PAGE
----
There’s a world-class golf course in the middle of New York City — on the south point of the Bronx tucked under the Whitestone Bridge. The effort to build what is now called Trump Golf Links at Ferry Point nearly has the makings to be an episode out of the The Sopranos, but I didn’t have enough words or room to get into the long, dramatic history.
Instead, I wrote about the partnership of Mayor Bloomberg, Donald Trump and Jack Nicklaus that pushed to complete the 30-plus-year undertaking to bring a golf course to Ferry Point Park and previewed the ceremonial ribbon-cutting at the course that’s happening this morning. In fact, I’m going to be late, so I better run, but you can read in print on the front page of the Wall Street Journal’s Greater New York section (if you live in the tri-state area), or of course, there’s always the online version…
The story of the new golf course in Ferry Point Park is beset with a complex history that includes lengthy delays and exorbitant costs—hurdles familiar to any New Yorker with a big plan. Now, 12 years, several contractors, and more than $100 million after the course was initially scheduled to open, the construction of all 18 holes is finally complete thanks to the unlikely partnership of Mayor Michael Bloomberg, Donald Trump and Jack Nicklaus.
On Wednesday morning, the trio is scheduled to attend a ribbon-cutting ceremony at the Nicklaus-designed course, located at the foot of the Whitestone Bridge—a former landfill turned 200-acre urban oasis abutted by the East River, St. Raymond’s Cemetery and public parks.
The ceremony was initially supposed to take place in 2001, during Rudy Giuliani’s administration, but cost overruns and legal snags proved formidable.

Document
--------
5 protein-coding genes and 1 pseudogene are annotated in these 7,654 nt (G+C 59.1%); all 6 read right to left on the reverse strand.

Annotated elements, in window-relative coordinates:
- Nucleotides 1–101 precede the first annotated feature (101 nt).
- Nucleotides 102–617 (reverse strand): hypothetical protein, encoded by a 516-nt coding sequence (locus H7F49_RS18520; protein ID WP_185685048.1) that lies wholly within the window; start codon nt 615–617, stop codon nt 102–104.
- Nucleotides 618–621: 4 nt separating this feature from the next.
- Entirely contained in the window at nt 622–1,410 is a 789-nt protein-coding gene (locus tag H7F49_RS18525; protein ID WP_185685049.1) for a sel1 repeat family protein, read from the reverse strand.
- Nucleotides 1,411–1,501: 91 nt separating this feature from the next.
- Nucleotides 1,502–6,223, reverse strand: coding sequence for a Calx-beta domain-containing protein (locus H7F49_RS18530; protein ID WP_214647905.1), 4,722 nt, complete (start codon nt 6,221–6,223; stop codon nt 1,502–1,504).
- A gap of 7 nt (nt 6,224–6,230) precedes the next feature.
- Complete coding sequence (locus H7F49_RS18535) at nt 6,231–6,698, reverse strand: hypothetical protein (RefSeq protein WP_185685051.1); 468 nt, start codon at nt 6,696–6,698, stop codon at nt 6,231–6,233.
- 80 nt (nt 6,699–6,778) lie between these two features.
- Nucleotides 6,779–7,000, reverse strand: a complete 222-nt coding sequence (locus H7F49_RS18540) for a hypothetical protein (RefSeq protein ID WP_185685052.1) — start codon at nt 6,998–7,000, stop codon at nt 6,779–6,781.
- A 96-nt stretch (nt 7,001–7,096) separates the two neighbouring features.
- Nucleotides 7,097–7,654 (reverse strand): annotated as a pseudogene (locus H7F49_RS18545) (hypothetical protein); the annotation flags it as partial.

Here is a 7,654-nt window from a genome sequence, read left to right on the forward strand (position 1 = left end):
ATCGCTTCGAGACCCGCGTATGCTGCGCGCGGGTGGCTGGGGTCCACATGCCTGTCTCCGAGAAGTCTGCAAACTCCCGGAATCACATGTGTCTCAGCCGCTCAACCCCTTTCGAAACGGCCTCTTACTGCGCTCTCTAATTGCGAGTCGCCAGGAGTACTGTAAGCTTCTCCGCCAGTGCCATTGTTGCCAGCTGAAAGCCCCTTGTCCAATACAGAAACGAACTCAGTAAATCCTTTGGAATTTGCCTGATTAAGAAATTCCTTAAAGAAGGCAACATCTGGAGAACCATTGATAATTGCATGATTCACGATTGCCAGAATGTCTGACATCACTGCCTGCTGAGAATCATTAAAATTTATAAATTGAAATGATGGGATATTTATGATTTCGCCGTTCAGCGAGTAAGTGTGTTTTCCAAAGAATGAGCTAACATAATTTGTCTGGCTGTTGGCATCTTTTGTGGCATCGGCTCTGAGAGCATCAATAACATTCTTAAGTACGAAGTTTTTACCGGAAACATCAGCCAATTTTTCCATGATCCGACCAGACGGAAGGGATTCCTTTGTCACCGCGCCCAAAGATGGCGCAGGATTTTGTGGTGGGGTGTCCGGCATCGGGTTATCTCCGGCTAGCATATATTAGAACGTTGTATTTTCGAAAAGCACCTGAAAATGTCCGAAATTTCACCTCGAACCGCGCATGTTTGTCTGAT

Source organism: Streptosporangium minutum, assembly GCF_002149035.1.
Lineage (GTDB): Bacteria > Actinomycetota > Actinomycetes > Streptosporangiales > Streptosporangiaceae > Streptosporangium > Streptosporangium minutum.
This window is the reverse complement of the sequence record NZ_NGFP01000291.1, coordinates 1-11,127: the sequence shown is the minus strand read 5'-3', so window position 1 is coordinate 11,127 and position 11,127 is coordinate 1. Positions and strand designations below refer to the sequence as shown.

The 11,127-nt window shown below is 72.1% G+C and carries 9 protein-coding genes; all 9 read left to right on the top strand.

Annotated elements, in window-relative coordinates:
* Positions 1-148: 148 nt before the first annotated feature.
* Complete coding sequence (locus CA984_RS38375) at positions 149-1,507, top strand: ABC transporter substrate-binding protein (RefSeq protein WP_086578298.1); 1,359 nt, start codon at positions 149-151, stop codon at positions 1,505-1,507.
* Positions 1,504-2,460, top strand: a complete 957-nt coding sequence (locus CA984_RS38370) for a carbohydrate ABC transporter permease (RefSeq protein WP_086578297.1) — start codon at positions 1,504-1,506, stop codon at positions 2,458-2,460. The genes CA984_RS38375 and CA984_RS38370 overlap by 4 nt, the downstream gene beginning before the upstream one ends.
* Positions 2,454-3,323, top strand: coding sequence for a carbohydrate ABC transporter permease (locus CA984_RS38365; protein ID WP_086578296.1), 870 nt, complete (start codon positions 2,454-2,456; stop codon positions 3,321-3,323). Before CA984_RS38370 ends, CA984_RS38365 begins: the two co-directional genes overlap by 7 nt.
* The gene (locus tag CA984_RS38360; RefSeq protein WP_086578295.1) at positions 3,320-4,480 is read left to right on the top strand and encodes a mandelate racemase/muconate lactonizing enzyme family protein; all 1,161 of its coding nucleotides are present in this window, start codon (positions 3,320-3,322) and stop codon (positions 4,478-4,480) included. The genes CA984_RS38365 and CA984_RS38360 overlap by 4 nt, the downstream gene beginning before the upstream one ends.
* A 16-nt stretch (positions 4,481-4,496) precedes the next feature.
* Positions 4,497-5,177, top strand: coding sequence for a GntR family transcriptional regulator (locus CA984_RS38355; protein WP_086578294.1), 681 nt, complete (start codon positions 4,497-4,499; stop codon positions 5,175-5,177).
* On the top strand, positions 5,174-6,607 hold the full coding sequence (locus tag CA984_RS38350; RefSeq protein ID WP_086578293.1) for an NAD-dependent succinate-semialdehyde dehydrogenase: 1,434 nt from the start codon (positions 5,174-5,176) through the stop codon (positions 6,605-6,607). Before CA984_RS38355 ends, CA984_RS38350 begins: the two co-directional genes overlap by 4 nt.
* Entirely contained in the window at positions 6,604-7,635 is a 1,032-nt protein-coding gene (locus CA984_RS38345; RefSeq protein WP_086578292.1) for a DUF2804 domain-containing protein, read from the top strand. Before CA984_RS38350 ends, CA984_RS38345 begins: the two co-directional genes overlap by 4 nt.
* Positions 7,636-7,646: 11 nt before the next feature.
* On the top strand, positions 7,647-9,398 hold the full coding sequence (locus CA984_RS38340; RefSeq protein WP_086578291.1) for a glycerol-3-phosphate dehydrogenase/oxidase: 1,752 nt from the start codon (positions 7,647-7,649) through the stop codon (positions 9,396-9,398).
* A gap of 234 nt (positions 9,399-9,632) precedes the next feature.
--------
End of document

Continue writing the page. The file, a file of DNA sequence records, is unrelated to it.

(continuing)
The buried lede is that the USGA has visited the site twice and expressed serious interest in scouting Ferry Point as a future U.S. Open site.
“[Ferry Point] was built to house a championship and to be able to bring the outside world to New York City to see that they have golf, and for the people in the city to have it and allow people to play it that live there,” Nicklaus said.
USGA executive director Mike Davis has already made two visits to the site, the last one three weeks ago. Short of making any type of commitment, Davis said he believes the venue is worthy of a major tournament.
“We want to see the golf course open,” he said. “It’s certainly worth [the USGA] continuing to look at it seriously, but it’s so early in the process and so few people have seen it.”
Host sites for the U.S. Open are already scheduled through 2020, but other premier events, like a U.S. Amateur, USGA Open qualifier, or Metropolitan Golf Association Open, could be staged to test the site for larger, national championships. Almost every hole boasts views of the city skyline. On a few, like Nos. 6 and 7, golfers can use the Empire State Building or One World Trade Center—depending on ball flight and wind direction—as a target line.
“When I learned about how [Ferry Point] was going to be a public golf course built on sand in the city of New York and you could literally see the skyline, it’s a very intriguing concept and ultimately to the game of golf, to have [a course] within the five boroughs of that high quality,” said Davis.
Nicklaus, winner of a record 18 major championships in his playing career, has designed more than 100 courses in the U.S., though none have hosted a U.S. Open—something that could make Ferry Point even more intriguing to the USGA.
Here’s the current scorecard of the track that’s not set to open to the public until spring 2015, so don’t take this as completely final, though all 18 holes are “finished” (but might be adjusted slightly if, say, the USGA asked them to make some tweaks).
(Photos by Jim Mandeville/Nicklaus Design)